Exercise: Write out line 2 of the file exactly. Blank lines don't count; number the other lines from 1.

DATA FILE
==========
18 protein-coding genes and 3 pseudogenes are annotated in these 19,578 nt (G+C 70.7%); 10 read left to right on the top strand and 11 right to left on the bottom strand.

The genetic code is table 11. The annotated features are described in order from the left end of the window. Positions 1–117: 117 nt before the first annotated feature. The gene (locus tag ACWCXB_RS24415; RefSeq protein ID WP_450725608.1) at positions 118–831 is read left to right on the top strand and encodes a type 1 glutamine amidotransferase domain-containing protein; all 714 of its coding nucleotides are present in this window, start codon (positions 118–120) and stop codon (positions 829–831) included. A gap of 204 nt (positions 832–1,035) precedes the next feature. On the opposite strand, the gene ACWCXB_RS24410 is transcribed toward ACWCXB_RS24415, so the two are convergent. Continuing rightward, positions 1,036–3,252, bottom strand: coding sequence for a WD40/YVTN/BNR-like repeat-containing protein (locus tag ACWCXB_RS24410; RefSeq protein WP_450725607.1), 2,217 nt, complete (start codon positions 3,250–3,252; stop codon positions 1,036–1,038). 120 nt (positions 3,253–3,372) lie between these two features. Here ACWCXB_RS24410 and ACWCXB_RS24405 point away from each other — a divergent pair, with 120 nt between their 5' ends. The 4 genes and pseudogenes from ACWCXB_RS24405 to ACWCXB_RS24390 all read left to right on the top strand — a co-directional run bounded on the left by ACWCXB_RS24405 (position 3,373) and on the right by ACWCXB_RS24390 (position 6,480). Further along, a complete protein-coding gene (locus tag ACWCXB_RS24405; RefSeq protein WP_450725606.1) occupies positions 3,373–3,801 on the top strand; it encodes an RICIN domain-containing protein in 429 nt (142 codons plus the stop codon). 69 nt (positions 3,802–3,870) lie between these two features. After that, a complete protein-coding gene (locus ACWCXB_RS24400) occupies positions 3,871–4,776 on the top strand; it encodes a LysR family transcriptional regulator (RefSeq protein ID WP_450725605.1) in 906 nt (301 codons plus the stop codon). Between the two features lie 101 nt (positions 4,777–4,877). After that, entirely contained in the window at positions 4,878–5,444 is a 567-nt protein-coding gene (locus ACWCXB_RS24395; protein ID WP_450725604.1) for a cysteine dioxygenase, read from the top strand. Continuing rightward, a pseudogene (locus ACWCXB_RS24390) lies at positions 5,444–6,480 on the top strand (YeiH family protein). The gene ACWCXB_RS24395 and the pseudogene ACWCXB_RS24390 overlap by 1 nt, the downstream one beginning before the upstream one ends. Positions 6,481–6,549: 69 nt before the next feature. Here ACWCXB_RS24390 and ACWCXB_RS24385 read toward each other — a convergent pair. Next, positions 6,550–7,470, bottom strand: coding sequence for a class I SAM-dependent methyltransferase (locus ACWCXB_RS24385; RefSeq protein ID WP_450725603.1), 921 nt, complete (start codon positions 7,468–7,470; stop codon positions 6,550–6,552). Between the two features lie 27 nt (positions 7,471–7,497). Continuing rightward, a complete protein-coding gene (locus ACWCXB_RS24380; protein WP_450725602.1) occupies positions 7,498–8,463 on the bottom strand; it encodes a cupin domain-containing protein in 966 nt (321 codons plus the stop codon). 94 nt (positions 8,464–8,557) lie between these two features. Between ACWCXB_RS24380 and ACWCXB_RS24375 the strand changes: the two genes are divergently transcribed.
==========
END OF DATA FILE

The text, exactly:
The genetic code is table 11. The annotated features are described in order from the left end of the window. Positions 1–117: 117 nt before the first annotated feature. The gene (locus tag ACWCXB_RS24415; RefSeq protein ID WP_450725608.1) at positions 118–831 is read left to right on the top strand and encodes a type 1 glutamine amidotransferase domain-containing protein; all 714 of its coding nucleotides are present in this window, start codon (positions 118–120) and stop codon (positions 829–831) included. A gap of 204 nt (positions 832–1,035) precedes the next feature. On the opposite strand, the gene ACWCXB_RS24410 is transcribed toward ACWCXB_RS24415, so the two are convergent. Continuing rightward, positions 1,036–3,252, bottom strand: coding sequence for a WD40/YVTN/BNR-like repeat-containing protein (locus tag ACWCXB_RS24410; RefSeq protein WP_450725607.1), 2,217 nt, complete (start codon positions 3,250–3,252; stop codon positions 1,036–1,038). 120 nt (positions 3,253–3,372) lie between these two features. Here ACWCXB_RS24410 and ACWCXB_RS24405 point away from each other — a divergent pair, with 120 nt between their 5' ends. The 4 genes and pseudogenes from ACWCXB_RS24405 to ACWCXB_RS24390 all read left to right on the top strand — a co-directional run bounded on the left by ACWCXB_RS24405 (position 3,373) and on the right by ACWCXB_RS24390 (position 6,480). Further along, a complete protein-coding gene (locus tag ACWCXB_RS24405; RefSeq protein WP_450725606.1) occupies positions 3,373–3,801 on the top strand; it encodes an RICIN domain-containing protein in 429 nt (142 codons plus the stop codon). 69 nt (positions 3,802–3,870) lie between these two features. After that, a complete protein-coding gene (locus ACWCXB_RS24400) occupies positions 3,871–4,776 on the top strand; it encodes a LysR family transcriptional regulator (RefSeq protein ID WP_450725605.1) in 906 nt (301 codons plus the stop codon). Between the two features lie 101 nt (positions 4,777–4,877). After that, entirely contained in the window at positions 4,878–5,444 is a 567-nt protein-coding gene (locus ACWCXB_RS24395; protein ID WP_450725604.1) for a cysteine dioxygenase, read from the top strand. Continuing rightward, a pseudogene (locus ACWCXB_RS24390) lies at positions 5,444–6,480 on the top strand (YeiH family protein). The gene ACWCXB_RS24395 and the pseudogene ACWCXB_RS24390 overlap by 1 nt, the downstream one beginning before the upstream one ends. Positions 6,481–6,549: 69 nt before the next feature. Here ACWCXB_RS24390 and ACWCXB_RS24385 read toward each other — a convergent pair. Next, positions 6,550–7,470, bottom strand: coding sequence for a class I SAM-dependent methyltransferase (locus ACWCXB_RS24385; RefSeq protein ID WP_450725603.1), 921 nt, complete (start codon positions 7,468–7,470; stop codon positions 6,550–6,552). Between the two features lie 27 nt (positions 7,471–7,497). Continuing rightward, a complete protein-coding gene (locus ACWCXB_RS24380; protein WP_450725602.1) occupies positions 7,498–8,463 on the bottom strand; it encodes a cupin domain-containing protein in 966 nt (321 codons plus the stop codon). 94 nt (positions 8,464–8,557) lie between these two features. Between ACWCXB_RS24380 and ACWCXB_RS24375 the strand changes: the two genes are divergently transcribed.